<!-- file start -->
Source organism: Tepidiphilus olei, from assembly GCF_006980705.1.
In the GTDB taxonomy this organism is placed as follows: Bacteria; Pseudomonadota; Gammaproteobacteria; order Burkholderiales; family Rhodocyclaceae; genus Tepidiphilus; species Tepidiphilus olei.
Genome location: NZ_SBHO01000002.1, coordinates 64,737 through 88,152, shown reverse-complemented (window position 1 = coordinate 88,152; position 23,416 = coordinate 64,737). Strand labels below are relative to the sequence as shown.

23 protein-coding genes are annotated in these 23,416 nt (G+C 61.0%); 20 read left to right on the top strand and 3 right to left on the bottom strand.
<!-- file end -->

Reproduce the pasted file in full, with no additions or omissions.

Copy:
Source organism: Tepidiphilus olei, from assembly GCF_006980705.1.
In the GTDB taxonomy this organism is placed as follows: Bacteria; Pseudomonadota; Gammaproteobacteria; order Burkholderiales; family Rhodocyclaceae; genus Tepidiphilus; species Tepidiphilus olei.
Genome location: NZ_SBHO01000002.1, coordinates 64,737 through 88,152, shown reverse-complemented (window position 1 = coordinate 88,152; position 23,416 = coordinate 64,737). Strand labels below are relative to the sequence as shown.

23 protein-coding genes are annotated in these 23,416 nt (G+C 61.0%); 20 read left to right on the top strand and 3 right to left on the bottom strand.